Many prominent scholars of color have argued that British and European subjects were building what we now refer to as race the moment that globalization in the Mediterranean increased in the Renaissance. Studying the prominent Black characters in Shakespeare’s Merchant of Venice, Othello, and Titus Andronicus shows how racial stereotypes were created and portrayed in early modern theatres. The characters Prince of Morrocco, Othello, and Aaron the Moor respectively also each bring their own way of reacting to the racist treatment by their fellow characters and asserting themselves when faced with racial discrimination. Insight into the plays is gained through historical context and the work of scholars like Kim Hall, Ayanna Thompson, Ian Smith, among others who have spoken extensively on race and blackness in these plays as well as the state of race studies in the study of Renaissance literature. The plays display the socioeconomic situation in England regarding the desire to define self and other which influenced works like Shakespeare’s to include and contribute to the construction of racial narratives. Understanding the construction and motivation of racial narratives and stereotypes then can help us deconstruct them now.

[From the author's introduction]

I do not think that this collection [of poetry] is revelatory, but as so many mystics, believers, and people of faith have come before me and written down their conversations with God, this collection is my contribution to the body of work that worships, questions, and liberates relationship with God. I did not find my voice and freedom in faith until I had read the struggle and acceptance of the poets before me, and that is the blessing of people collecting their spiritual hope and writing it down; maybe the next person on the path will find what I have found and enjoy their place even more than I have.

May this collection refute scarcity, praise God.

In Louisa May Alcott’s classic novel, Little Women, the main character Jo March demonstrates a fluid, open understanding of femininity and masculinity, and the novel explores how they are performed in men and women alike. Though the novel has been beloved for generations, there is a glaring absence in conversations about the book centered on Jo’s masculinity, gender and gender identity. The most common interpretation of the masculine Jo March is that she is a tomboy who behaves masculinity to escape the expectations and confinement of womanhood. However, I argue that the tomboy argument is not adequate for fully understanding Jo March because tomboyism is defined through the adoption of masculine behaviors and activities, whereas Little Women exhibits evidence that Jo identifies as male, or that Jo’s expressions of masculinity are not entirely adequately described as motivated by a desire to be free of feminine constraints. Jo’s relationship to femininity and masculinity is not a “one versus the other situation,” and her gender identity is not simply a rejection of the constraints of womanhood. Jo March is a character who does not easily fit in one category or another, but rather opens up questions about the relationship of those categories. In addition to the scholarly gap about these topics in the novel, no scholarship to date has explored the film adaptations and how they interpret this aspect of the novel. Film adaptations are special because they reach a wider audience, and as the novel continues to age, more people will rely on the films for their knowledge of this literary work. Therefore, this research explored how the 1933 and 1949 adaptations address the novel’s views on gender. I found that these films both favor the tomboy interpretation of Jo March. Therefore, I concluded that the queerest version of Little Women is the original.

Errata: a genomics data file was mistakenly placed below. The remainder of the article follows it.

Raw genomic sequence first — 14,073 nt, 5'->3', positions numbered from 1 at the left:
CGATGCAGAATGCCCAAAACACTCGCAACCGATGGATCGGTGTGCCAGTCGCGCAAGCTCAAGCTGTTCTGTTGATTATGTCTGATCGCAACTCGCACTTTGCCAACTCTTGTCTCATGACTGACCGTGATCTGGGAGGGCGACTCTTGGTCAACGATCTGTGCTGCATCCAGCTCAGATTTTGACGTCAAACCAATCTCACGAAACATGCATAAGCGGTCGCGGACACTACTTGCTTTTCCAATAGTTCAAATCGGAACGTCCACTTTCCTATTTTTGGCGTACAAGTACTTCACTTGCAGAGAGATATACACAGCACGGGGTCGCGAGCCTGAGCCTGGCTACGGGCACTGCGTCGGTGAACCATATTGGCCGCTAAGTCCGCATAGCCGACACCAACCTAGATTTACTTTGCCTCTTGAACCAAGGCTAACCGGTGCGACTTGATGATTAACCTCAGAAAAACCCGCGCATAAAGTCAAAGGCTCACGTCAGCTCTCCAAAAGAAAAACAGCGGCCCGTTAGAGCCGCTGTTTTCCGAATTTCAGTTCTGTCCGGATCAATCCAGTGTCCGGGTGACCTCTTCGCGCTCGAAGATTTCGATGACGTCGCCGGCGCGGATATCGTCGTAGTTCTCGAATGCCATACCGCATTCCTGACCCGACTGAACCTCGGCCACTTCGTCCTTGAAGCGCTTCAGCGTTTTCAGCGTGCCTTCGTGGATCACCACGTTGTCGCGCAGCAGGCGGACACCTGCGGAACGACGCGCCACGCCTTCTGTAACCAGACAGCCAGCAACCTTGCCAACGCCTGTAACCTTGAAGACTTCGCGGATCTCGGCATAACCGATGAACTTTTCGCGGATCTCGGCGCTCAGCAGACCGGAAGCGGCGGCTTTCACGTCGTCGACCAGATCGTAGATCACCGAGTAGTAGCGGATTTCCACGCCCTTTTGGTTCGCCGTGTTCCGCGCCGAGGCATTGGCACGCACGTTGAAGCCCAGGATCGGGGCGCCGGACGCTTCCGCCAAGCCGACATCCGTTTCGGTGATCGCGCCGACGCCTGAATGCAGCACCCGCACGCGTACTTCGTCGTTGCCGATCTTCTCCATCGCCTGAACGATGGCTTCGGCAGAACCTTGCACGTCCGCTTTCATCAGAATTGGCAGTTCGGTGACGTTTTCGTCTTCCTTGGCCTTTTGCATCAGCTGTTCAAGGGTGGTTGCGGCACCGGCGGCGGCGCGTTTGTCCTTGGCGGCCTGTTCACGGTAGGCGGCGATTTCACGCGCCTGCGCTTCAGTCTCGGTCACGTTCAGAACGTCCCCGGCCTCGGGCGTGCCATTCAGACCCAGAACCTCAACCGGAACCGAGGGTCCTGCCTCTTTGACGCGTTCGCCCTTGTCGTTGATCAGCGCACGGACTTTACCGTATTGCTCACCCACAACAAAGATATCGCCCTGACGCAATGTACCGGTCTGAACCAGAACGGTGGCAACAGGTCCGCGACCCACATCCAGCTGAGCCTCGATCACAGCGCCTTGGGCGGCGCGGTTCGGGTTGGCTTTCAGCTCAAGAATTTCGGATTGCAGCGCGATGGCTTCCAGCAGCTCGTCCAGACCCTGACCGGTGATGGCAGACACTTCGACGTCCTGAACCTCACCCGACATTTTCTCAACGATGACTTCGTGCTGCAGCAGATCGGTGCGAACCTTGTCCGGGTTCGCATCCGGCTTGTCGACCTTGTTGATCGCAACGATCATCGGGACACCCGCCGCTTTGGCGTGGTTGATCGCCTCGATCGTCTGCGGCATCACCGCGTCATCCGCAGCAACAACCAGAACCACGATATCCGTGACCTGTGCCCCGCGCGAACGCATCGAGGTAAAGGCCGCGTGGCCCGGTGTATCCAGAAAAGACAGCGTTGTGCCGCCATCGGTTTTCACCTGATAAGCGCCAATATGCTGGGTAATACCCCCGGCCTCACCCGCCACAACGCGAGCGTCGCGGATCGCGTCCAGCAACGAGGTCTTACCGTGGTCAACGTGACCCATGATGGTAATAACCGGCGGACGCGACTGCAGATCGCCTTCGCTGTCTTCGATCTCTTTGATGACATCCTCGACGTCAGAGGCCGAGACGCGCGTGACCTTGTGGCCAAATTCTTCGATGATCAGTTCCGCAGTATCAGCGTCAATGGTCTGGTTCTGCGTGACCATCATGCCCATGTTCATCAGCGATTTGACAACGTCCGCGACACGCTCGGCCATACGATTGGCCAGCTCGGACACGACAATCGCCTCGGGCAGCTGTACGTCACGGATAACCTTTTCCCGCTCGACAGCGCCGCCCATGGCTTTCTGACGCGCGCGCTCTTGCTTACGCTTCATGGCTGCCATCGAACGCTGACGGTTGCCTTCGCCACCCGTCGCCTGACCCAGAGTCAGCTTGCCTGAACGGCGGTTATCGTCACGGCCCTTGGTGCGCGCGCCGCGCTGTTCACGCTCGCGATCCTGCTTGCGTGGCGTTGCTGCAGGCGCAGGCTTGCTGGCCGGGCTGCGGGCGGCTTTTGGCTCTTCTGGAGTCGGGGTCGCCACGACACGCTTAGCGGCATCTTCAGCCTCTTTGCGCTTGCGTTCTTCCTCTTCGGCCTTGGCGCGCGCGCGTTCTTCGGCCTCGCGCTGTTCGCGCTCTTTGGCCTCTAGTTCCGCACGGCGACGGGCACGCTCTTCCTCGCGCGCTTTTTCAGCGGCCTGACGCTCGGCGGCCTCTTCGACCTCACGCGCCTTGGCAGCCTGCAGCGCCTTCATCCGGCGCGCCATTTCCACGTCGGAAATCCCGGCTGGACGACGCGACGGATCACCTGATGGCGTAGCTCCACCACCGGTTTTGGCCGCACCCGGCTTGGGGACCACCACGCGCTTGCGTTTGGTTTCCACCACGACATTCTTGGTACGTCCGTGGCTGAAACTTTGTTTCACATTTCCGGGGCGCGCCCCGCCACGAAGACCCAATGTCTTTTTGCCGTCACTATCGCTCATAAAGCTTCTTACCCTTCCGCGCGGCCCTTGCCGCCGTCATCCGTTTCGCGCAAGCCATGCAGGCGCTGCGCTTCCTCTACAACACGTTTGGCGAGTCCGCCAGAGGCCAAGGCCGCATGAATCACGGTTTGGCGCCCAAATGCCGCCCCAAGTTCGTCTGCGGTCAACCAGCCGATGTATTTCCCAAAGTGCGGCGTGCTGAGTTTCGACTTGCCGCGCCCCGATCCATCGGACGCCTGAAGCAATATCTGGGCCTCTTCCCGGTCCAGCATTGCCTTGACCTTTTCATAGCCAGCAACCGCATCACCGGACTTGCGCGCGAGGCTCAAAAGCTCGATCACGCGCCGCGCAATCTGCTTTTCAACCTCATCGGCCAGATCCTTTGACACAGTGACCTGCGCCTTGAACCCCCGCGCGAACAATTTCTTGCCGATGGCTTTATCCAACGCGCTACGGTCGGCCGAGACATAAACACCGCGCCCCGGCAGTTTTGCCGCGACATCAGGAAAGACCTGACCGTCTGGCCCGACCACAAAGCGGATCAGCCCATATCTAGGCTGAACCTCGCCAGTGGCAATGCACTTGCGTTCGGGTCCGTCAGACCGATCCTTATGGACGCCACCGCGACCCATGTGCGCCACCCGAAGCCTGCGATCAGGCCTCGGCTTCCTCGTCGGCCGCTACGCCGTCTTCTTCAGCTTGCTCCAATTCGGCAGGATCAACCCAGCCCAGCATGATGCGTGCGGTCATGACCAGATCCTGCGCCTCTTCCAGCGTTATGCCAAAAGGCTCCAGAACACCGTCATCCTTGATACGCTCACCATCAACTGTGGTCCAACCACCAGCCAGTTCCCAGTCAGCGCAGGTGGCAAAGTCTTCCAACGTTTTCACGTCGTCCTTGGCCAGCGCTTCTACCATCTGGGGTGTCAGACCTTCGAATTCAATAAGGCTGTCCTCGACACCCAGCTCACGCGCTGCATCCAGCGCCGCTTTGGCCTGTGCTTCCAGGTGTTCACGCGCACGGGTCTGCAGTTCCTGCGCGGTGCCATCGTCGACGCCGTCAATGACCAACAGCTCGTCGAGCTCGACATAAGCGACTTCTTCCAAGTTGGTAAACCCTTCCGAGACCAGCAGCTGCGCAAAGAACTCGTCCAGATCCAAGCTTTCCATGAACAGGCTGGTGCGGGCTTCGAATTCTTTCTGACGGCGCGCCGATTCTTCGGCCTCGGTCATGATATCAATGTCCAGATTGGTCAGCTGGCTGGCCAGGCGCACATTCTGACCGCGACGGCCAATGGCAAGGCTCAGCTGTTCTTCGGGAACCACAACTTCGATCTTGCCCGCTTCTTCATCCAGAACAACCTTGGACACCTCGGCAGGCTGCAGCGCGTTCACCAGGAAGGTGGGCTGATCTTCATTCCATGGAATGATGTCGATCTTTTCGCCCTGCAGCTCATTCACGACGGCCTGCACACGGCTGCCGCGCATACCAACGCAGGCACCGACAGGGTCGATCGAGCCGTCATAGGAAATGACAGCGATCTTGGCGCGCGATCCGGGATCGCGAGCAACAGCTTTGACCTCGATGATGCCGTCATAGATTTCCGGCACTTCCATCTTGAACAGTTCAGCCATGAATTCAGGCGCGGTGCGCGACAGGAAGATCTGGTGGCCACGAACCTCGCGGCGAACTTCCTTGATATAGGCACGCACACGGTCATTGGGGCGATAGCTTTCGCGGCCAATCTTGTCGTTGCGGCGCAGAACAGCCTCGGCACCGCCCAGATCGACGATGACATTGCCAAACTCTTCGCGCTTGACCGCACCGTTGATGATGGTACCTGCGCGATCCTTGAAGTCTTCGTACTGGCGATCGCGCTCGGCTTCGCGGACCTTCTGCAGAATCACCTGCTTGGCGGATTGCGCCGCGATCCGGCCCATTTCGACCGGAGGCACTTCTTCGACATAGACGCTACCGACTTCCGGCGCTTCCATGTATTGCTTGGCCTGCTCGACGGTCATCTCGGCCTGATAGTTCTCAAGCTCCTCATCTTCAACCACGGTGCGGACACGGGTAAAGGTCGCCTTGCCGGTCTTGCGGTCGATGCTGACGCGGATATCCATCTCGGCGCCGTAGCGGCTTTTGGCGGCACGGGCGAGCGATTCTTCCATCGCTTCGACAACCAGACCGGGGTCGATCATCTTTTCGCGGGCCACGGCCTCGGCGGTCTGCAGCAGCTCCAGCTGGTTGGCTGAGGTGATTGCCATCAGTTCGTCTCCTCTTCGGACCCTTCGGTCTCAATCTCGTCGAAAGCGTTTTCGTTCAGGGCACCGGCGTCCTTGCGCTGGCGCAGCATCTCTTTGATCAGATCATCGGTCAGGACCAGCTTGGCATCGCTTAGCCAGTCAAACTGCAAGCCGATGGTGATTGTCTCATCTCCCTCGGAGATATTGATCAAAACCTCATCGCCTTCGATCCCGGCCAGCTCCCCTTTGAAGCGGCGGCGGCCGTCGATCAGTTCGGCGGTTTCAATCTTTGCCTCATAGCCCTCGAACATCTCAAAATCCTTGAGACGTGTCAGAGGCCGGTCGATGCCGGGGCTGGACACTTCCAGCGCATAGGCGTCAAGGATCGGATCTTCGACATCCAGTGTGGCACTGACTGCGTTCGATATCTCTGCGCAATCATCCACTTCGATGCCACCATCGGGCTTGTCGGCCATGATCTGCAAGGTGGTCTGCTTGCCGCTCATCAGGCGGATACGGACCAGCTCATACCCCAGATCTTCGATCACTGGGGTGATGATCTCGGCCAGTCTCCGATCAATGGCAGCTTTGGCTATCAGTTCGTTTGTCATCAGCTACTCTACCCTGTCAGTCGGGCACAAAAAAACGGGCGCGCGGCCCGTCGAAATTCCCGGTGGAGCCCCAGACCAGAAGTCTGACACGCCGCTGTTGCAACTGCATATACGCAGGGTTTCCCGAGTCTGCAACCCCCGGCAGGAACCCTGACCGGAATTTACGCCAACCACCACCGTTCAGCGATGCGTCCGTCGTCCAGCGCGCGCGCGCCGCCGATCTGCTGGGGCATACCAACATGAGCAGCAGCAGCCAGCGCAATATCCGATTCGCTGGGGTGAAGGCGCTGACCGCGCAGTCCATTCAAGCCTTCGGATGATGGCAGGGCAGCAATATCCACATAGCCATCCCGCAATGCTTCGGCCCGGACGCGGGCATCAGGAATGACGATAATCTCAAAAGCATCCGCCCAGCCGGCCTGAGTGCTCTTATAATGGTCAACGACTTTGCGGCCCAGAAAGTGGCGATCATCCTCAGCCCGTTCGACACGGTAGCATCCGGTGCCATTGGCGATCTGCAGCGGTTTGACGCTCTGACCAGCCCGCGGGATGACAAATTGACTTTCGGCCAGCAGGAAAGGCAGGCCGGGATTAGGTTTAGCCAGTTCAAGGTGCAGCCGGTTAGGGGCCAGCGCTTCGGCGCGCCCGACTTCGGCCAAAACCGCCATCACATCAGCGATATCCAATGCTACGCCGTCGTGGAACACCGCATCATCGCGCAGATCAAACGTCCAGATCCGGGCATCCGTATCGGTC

In recent decades, key scholarship and projects have affirmed—at long last—the importance and independent literary quality of John Keats’s personal correspondence. And while creative endeavors like Tom Clark’s Junkets on a Sad Planet have further engaged Keats’s remarkable letters, none have gone so far as to audaciously assume a personal acquaintanceship with the long-dead Romantic. Uniquely processing a personal trauma which echoes Keats’s biography in numerous, intriguing ways, “Keatsian Correspondences: A Tragedy in Five Acts” does just that. Communicating a semi-autobiographical narrative via a phantasmal prose-poem and accompanying analytic preface, this project uses Keats’s letters—specifically, his lengthy September 1819, journal letter to George and Georgiana Keats—as a template and, with the necessary casualness of someone who has—in reality—voyeuristically probed the writer’s many revealing letters, is addressed directly, intimately, and improbably to John Keats himself.

On the morning of November 20, 2014, my father, David Michael Whitfield, suffered a sudden and fatal heart attack. Before that, he lived a wonderful, invaluable life, in which he enriched and brightened up the lives of everyone in his various communities, whether it be with friends, with family, with business, or his neighborhood. Along with my mother, he taught my siblings and me what unconditional and irreplaceable love looked and felt like. He worked tirelessly for his family for most of his life, deciding only to step away from his work in order to ensure that he had time to spend with those he loved. After both his life and death, however, my life and the lives of all the people he had an impact on, of course, continue. This project explores the concept of grief, what sort of legacy is left in the wake of a major loss, and immortalizing memories of someone or something that is no longer there. Furthermore, in this preface, I will discuss the life and impact of my father, the tradition of elegy and elegiac writing, and how I engage with those two through my poetry.

Michael Theune - Robert Harrington Endowed Professor of English and Chair of English

Department - English